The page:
Thursday, September 27, 2012
Similarities Between Dido and Medea
As I'm reading the Aeneid, I cannot help but notice the similarities between Dido's situation and Medea. Dido falls in love with this great hero, marries him, and sacrifices much for him (in line 417 she says, "Because of you, Libyans and nomad kings detest me, my own Tyrians are hostile; because of you, I lost my integrity and that admired name by which alone I made my way once towards the stars."). But then, like Jason secretly left Medea, Aeneas decides to secretly leave Dido. Both men leave because they want to seek greater things - Jason wants to become a king and Aeneas wants to found the city of Rome. Granted, Aeneas leaves much more reluctantly than Jason does, but the men's actions are still similar. Both Medea and Dido are devastated and enraged by their husbands' betrayals and both of them resort to violent retaliation. However Medea's retaliation is violent towards other people while Dido's retaliation is violent towards herself and Aeneas. In both cases, the men perceive the women as irrational. Jason looks down on Medea, who, according to him, is so overcome with passion that she cannot understand the logic behind his actions. Dido is displayed as being too passionate to the point of it as a flaw. As she pines over Aeneas, all the construction ad the success of Carthage comes to a halt. Then, as Dido tries to bring vengeance on Aeneas, he is warned by Mercury, who says in line 760, "Woman's a thing forever fitful and forever changing." In both stories, women are portrayed as less emotionally stable than men.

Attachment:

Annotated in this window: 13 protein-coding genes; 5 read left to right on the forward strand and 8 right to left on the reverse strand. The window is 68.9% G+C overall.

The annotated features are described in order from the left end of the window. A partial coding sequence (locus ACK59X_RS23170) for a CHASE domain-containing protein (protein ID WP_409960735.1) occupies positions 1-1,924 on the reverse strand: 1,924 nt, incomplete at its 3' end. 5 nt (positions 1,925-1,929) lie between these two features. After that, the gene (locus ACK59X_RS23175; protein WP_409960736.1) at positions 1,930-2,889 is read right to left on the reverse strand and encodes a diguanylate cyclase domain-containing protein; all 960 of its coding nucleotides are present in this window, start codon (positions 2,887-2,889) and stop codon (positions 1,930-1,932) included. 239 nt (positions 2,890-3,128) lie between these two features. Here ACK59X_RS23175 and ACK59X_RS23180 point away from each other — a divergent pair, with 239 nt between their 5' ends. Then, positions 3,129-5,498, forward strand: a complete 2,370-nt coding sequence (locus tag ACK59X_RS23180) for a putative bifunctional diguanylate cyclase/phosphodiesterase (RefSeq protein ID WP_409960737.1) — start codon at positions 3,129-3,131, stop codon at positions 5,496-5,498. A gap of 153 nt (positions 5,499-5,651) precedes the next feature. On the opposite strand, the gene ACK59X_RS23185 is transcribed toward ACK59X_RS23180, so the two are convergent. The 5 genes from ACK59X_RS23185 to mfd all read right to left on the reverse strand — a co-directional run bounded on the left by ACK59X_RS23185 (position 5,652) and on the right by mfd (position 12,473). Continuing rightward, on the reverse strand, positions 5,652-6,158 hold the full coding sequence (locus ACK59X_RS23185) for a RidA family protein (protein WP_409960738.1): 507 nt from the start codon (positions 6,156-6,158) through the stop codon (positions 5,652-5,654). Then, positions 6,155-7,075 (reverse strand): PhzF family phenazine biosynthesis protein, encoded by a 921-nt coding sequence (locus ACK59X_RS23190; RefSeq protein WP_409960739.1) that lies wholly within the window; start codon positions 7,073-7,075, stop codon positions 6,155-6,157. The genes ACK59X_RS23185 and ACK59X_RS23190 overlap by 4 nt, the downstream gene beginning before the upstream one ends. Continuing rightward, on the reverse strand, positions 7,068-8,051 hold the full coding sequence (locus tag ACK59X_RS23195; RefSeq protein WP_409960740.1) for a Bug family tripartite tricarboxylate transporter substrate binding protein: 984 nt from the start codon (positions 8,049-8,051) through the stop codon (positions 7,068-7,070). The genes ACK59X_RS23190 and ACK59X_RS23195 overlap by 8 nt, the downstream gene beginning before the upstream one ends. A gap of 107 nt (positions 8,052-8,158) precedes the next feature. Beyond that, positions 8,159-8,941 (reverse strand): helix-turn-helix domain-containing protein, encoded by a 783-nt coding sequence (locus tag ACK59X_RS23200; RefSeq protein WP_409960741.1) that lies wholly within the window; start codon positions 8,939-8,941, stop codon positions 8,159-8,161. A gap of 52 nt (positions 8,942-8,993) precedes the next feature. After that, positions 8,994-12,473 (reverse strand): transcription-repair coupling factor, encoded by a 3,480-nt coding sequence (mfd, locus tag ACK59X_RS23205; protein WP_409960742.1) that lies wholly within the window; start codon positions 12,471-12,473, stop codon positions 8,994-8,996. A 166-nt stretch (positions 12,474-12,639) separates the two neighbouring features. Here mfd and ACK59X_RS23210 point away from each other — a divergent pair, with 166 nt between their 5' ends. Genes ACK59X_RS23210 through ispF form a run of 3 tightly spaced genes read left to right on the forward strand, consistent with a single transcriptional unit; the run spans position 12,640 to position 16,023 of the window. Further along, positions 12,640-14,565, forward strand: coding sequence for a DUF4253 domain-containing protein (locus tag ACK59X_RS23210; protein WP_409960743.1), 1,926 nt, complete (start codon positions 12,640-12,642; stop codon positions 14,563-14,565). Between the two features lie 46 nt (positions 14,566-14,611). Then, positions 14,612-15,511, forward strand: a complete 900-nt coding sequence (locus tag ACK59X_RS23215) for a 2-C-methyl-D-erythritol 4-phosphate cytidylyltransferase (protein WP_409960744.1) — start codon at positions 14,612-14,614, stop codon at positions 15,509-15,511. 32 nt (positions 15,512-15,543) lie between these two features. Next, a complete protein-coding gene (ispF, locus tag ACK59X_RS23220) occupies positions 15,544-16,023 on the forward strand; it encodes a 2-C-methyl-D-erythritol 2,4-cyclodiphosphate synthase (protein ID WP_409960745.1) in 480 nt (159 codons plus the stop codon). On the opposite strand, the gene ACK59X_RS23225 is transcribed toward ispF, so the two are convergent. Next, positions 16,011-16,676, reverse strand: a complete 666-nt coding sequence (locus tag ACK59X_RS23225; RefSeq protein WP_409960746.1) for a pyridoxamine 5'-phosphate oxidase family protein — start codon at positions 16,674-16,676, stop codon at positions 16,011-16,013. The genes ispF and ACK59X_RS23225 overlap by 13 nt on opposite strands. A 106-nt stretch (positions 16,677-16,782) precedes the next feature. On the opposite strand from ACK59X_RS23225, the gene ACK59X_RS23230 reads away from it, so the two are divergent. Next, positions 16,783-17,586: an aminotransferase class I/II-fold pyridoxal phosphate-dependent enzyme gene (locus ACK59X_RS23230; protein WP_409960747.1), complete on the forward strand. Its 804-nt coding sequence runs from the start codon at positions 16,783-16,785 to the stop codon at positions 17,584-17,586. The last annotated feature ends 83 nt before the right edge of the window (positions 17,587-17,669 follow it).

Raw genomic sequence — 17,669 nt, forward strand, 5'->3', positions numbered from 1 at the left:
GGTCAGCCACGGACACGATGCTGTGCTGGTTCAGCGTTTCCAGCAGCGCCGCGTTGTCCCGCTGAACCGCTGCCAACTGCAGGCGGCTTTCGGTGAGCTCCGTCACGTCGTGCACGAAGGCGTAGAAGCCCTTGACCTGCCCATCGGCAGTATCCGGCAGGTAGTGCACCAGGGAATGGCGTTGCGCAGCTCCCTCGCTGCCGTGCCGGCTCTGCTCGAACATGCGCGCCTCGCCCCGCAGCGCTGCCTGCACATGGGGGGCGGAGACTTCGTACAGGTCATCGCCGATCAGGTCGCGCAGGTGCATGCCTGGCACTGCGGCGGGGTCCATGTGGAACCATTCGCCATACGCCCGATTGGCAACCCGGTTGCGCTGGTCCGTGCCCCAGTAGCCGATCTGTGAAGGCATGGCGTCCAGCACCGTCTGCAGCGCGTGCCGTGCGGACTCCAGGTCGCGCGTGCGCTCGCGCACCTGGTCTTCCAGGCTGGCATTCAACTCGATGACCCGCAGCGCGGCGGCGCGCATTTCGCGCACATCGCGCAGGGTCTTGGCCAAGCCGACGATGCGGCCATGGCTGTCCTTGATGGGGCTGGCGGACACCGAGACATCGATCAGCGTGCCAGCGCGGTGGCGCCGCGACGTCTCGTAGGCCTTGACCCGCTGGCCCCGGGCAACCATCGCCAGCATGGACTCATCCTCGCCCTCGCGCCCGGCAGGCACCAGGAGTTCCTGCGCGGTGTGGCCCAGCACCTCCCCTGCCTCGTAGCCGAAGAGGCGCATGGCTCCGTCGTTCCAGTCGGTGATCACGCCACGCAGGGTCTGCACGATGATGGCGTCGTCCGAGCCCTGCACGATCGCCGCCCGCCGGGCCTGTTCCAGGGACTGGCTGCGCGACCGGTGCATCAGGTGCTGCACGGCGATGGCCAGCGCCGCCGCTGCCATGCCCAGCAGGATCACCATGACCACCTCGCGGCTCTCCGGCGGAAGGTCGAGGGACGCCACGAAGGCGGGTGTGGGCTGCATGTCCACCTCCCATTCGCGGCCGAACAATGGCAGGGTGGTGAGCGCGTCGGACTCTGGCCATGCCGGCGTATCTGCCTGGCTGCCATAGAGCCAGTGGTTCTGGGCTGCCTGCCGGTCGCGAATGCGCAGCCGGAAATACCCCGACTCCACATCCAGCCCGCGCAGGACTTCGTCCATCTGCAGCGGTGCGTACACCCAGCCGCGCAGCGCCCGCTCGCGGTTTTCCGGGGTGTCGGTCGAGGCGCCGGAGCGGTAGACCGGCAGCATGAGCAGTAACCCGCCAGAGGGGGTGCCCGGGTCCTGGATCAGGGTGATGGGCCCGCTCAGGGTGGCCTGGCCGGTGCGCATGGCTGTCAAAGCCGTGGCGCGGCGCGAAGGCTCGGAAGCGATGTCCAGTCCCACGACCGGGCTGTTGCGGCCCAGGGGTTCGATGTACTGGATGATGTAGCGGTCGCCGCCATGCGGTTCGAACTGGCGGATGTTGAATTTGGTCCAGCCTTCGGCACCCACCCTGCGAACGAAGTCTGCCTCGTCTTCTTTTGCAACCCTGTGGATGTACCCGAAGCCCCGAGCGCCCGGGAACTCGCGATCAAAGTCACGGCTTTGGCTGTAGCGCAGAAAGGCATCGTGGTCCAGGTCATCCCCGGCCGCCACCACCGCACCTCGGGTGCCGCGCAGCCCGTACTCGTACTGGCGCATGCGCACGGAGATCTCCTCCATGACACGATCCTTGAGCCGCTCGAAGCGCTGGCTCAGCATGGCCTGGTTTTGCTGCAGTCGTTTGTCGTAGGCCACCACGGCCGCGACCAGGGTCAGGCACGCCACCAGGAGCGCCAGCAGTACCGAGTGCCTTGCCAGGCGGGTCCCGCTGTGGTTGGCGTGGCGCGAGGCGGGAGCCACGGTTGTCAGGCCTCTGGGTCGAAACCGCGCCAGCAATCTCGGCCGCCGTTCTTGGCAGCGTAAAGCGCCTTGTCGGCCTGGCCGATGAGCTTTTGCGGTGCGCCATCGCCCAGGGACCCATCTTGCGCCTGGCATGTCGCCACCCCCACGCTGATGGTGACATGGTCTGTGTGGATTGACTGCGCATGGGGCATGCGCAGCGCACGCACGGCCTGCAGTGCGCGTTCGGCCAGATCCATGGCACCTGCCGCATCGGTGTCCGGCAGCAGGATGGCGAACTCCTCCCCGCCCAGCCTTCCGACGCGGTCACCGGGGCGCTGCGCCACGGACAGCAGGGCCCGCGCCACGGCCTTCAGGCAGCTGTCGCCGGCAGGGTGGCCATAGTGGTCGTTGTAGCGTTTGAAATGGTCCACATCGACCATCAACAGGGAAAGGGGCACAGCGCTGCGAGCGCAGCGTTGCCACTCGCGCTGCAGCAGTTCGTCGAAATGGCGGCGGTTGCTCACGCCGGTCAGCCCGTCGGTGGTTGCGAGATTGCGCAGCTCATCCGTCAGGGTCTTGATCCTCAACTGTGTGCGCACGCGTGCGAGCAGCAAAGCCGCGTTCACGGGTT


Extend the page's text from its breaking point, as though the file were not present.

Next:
Posted by Linz A at 5:18 AM